Email delivery is the dismal science of online marketing. You may devise a brilliant email campaign, only to find it fails because of delivery issues. But you can avoid that nightmare by measuring what Return Path calls The Hidden Metrics.
The Hidden Metrics? Yes, those are seven elements that can tell you if your emails are getting opened or shoved into a spam trap—and why. Your service provider should have these metrics on its dashboard.
All this is laid out in Return Path’s new study, The Hidden Metrics of Email Deliverability. The company studied over 5 billion commercial email messages sent by 17,000 entities to 2.5 million consumer panelists last year. The messages went to Microsoft , Google, Yahoo, and AOL users.
As MediaPost’s Jess Nelson reports, the study reveals that both spam rates and engagement levels rose in 2016. How does a company avoid the former and achieve the latter? Overall, the deciding factor is now subscriber engagement. Here are the seven hidden metrics:
The Spam Placement Rate
Historically, this would seem like the most obvious indicator that you have a problem. But there has been a shift in how it is determined. How you fare depends on your reputation — that is, by your sending patterns and behaviors. It is also determined by engagement, or subscriber behaviors. A low rate means you’re a trusted sender, and that people want to read your emails. But, Return Path warns, “a sudden increase in spam placement could indicate an issue with a specific campaign, or your entire email program.”
How are marketers faring? “Overall spam placement rose by one percent from last year,” Return Path tells us. But this slight increase “conceals the varying shifts in spam placement on an industry level. Insurance, which had a high spam placement in 2015, was able to improve its deliverability and achieve a 15 percent decrease in spam placement.”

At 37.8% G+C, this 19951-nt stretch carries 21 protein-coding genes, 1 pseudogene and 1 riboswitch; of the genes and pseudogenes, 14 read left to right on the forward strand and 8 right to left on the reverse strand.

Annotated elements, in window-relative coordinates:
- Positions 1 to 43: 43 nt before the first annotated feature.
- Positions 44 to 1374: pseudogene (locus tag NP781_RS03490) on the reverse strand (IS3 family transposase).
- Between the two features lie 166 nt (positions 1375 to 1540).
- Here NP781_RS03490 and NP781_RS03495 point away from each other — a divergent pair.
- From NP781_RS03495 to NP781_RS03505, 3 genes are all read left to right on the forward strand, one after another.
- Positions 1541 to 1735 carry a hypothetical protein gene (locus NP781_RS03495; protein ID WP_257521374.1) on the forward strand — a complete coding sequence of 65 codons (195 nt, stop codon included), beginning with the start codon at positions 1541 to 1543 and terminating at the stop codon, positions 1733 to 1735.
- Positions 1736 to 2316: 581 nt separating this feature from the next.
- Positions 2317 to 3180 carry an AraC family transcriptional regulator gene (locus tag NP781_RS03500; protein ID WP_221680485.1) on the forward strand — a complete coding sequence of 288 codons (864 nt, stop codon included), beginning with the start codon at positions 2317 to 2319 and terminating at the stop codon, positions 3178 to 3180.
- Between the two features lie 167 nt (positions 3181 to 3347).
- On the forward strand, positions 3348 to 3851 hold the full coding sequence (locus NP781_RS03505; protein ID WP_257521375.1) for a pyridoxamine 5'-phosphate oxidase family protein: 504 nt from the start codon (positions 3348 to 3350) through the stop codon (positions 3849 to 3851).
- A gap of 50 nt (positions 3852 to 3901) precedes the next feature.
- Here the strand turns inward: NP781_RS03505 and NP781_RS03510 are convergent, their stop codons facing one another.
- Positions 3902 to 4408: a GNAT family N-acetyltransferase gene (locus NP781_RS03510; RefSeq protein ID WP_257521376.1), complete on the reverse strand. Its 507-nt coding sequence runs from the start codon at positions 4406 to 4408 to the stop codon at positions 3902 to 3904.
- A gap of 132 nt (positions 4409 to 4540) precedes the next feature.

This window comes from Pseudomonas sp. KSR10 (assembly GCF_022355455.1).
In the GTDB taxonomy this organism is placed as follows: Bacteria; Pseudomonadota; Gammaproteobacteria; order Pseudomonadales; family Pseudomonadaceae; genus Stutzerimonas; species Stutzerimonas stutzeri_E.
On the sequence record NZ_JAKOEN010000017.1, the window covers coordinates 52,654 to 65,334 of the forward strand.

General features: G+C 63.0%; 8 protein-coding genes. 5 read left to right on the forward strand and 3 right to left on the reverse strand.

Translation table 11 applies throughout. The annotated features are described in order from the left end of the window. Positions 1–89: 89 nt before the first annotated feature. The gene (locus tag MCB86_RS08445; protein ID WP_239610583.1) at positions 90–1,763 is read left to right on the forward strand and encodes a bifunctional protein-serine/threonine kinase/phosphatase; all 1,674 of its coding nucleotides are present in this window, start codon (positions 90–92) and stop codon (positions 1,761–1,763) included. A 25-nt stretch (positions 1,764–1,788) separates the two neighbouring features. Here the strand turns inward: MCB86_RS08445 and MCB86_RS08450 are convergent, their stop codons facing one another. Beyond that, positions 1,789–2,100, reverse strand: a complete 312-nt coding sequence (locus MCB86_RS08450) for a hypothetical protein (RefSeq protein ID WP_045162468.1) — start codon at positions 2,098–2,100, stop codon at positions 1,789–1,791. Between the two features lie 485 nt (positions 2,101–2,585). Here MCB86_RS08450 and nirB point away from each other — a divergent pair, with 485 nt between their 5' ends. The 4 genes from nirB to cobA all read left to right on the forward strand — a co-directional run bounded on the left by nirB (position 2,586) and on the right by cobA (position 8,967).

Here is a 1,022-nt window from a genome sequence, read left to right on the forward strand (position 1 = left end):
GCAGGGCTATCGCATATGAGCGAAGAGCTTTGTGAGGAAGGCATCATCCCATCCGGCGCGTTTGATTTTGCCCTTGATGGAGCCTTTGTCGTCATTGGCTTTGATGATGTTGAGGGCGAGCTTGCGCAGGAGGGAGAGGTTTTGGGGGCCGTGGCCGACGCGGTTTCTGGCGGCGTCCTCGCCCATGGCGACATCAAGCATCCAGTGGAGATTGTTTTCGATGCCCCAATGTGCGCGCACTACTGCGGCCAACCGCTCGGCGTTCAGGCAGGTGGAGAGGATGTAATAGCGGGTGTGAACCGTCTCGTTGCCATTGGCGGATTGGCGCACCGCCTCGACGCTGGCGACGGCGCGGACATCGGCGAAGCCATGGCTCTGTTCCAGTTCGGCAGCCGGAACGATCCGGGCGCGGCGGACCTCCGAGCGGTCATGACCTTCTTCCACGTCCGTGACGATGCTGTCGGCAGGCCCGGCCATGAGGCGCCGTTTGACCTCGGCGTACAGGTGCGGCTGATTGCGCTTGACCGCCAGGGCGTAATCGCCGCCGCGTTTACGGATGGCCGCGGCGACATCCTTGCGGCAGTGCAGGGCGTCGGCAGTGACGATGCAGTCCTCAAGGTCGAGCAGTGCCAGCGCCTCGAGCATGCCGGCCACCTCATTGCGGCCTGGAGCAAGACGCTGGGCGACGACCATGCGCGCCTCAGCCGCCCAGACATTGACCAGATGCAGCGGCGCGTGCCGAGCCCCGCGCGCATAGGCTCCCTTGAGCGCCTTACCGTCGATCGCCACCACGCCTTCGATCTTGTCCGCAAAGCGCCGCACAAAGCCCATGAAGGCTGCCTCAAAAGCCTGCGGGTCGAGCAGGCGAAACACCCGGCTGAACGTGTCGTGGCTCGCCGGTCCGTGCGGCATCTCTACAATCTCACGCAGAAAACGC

The Read Rate
The read rate is another critical metric. It’s similar to the open rate, but is “far more accurate because it accounts for all emails viewed, regardless of image rendering,” Return Path writes. How do you ensure that you have a high rate?
“Various factors can have an impact on read rate,” Return Path states. “The quality of your subject lines and timing typically have the greatest influence, but deliverability issues can also be the culprit behind a sudden decline in emails being read.”
Here’s what to watch out for: Consistently low rates can prompt mailbox providers to see your email as unwanted, resulting in a trip to the spam folder.
Overall, read rates jumped by 8% last year, and each industry studied saw an increase. The largest boost was in the distribution and manufacturing sector.
The Deleted Before Reading Rate
Some consumers get so many emails that they go on deletion rampages, while others pinpoint the messages they want to delete. Either way, it shows a lack of interest on their part.
“A high deleted before reading rate is a sign of a failed campaign,” Return Path writes. “But a consistently high deleted without reading rate may be an indication of permission issues or a lack of satisfaction with your overall email marketing program.”
As we reported, read rates rose last. But so did delete before reading rates — by an average 4%, according to Return Path. And every industry was hit.
The Reply Rate
The reply rate is easily defined — it’s the number of replies you get from the total messages sent. A high rate could mean your subscribers are engaged. And that’s good.